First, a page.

As divisive political years go, this one would be hard to top.
It was conservatives against liberals, blue states against red states, McCain against Obama, Biden against Palin, and everyone, it seemed, against Bush and Cheney.
As we change presidents next month, the rancor is sure to continue. We can expect more partisan sniping, more finger-pointing and more self-righteousness from both the right and the left. And it’s so much easier to dismiss people who disagree with you if you can slap a label on them.
As Christmas approaches, I’m thinking about a controversial leader from the past. His views were radical, and many people disagreed with his methods. He created an incredible amount of political divisiveness.
It made me wonder: Based on what the Bible tells us about Jesus Christ, would people consider him a conservative or a liberal if he were walking among us today?
I put the question to several Christian clergy in Lexington. A couple of them found time to respond.
“I do think that Jesus could not have been described by our constricting labels,” said the Rev. Steve Drury, pastor at Trinity Hill United Methodist Church. “I believe he would appear very conservative at one moment and entirely liberal the next.
“I believe he showed his greatest displeasure with those who were at the extremes. Jesus revealed the importance of ultimate truth while at the same time demonstrating the ultimate value of having compassionate love for all people. He was tender with sinners caught in the very act of sin and harsh with self-righteous believers.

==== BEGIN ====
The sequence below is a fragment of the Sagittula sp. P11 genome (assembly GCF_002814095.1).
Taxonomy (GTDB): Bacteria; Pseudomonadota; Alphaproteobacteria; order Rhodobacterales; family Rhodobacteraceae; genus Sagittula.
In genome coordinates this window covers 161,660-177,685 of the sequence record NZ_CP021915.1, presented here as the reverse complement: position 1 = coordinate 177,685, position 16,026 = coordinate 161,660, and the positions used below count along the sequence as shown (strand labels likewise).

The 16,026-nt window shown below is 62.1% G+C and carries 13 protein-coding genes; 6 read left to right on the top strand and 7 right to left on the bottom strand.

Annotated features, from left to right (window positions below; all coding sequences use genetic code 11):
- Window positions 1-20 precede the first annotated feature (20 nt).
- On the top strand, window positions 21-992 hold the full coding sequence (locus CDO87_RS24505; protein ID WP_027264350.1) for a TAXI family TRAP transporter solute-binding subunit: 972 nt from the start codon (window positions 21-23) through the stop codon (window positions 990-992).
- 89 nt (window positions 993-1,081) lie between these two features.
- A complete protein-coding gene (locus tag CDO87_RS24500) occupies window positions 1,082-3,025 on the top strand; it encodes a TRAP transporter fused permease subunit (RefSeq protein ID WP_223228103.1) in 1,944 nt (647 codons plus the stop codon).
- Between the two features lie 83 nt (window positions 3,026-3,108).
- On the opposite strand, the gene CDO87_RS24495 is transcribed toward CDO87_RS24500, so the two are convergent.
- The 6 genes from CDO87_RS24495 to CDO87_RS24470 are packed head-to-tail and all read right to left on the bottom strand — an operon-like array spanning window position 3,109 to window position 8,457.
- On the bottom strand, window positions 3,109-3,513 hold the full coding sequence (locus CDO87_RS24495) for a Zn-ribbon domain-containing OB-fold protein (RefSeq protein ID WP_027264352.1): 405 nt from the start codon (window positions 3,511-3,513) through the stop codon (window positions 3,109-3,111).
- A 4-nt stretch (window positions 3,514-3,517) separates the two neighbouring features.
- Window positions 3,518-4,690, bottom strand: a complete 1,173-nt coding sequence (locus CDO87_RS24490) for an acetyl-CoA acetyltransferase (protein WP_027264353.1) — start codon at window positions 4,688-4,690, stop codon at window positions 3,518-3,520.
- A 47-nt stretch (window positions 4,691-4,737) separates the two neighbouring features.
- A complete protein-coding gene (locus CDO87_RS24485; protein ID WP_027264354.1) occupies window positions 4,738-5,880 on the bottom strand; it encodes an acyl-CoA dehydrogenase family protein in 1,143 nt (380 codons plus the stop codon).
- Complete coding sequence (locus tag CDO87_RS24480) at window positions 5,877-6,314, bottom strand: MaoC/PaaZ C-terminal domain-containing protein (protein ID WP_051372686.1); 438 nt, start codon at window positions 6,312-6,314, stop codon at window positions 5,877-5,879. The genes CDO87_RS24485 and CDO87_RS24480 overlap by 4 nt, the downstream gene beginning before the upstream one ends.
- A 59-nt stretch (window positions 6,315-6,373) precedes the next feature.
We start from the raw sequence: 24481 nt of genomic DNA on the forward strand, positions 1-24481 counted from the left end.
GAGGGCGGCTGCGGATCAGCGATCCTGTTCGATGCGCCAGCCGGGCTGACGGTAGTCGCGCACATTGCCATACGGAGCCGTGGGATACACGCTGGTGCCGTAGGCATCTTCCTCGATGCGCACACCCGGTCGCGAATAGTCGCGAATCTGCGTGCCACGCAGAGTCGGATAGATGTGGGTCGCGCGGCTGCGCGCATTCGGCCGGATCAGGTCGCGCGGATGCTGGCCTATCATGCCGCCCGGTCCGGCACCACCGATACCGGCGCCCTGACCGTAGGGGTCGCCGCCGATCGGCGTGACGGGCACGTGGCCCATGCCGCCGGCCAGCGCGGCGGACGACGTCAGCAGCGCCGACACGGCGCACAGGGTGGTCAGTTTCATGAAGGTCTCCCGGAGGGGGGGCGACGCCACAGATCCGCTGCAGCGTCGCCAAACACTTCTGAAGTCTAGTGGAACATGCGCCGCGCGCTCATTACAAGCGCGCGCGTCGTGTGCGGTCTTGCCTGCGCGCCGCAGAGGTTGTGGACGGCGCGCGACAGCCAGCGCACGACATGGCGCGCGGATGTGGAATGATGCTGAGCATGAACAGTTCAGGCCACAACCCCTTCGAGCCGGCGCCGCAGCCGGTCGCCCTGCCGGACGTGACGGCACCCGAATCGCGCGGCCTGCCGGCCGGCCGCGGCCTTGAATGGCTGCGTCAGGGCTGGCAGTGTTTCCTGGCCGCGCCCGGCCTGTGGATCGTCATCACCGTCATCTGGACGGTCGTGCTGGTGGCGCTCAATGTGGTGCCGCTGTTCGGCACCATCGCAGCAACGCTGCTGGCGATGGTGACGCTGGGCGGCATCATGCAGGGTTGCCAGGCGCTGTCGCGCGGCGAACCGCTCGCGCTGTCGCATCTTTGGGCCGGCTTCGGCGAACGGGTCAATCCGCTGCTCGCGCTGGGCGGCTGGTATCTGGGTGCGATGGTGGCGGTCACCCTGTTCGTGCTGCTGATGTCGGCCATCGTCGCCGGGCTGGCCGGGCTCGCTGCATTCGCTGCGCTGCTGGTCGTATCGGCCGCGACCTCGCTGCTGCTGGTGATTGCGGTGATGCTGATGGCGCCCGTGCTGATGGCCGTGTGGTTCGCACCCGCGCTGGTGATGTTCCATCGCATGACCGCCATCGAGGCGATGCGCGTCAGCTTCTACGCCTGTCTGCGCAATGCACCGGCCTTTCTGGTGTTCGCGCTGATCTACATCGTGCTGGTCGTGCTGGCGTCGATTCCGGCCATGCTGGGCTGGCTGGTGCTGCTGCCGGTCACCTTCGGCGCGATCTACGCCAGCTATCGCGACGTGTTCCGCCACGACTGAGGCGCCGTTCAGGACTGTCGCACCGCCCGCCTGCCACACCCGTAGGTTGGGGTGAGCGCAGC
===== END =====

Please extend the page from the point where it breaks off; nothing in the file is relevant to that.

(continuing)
“I believe people of his time thought they had him pigeonholed and then he blew their presuppositions away by his actions and statements,” Drury said. “The Sadducees (liberal) thought him conservative and the Pharisees (conservatives) thought him to be liberal.”
The Rev. Nancy Jo Kemper, a Disciples of Christ and United Church of Christ minister who is executive director of the Kentucky Council of Churches, took a similar view.
“It would be as hard today to put Jesus in some kind of box, or affix a label to him, as it was in his own time,” Kemper said.
“The religious and ruling authorities tried every which way from the Sabbath to figure out how to pin him down, with little luck. … He associated with riffraff and good folks from everyday walks of life. Jesus wanted to conserve the core teachings of his faith that we are called to love God and love our neighbor as our selves (from Leviticus 19), and he wanted to toss out all the superficial pieces of religiosity that impeded someone’s relationship with a loving and forgiving God.
“For me, Jesus was a reformer who aimed to transform not merely the religious status quo of his time, but to transform hearts from hopelessness and cynicism to joy and kindness. … He wasn’t the messiah that they expected, and we still want to make him a messiah that suits our own ways of thinking, and who will do for us whatever we ask, rather than the one who wants us to allow God to work with us.
“There are those today who don’t want a controversial word to be spoken in their churches. Heaven forbid if someone should get upset. Yet the Jesus who walked among us was so controversial, perhaps precisely because he could not be pigeonholed, that the only solution the religious and secular establishments could see was to hand him over to the Romans for crucifixion. …
“He asked people to follow him in caring about the least and the lost, those in prison, those without food, and encouraged us all to become less childish and more childlike,” Kemper said.
I think Drury and Kemper said it pretty well. The person many of our political warriors now worship couldn’t be defined by narrow ideology.
Does it make any sense for the rest of us to be?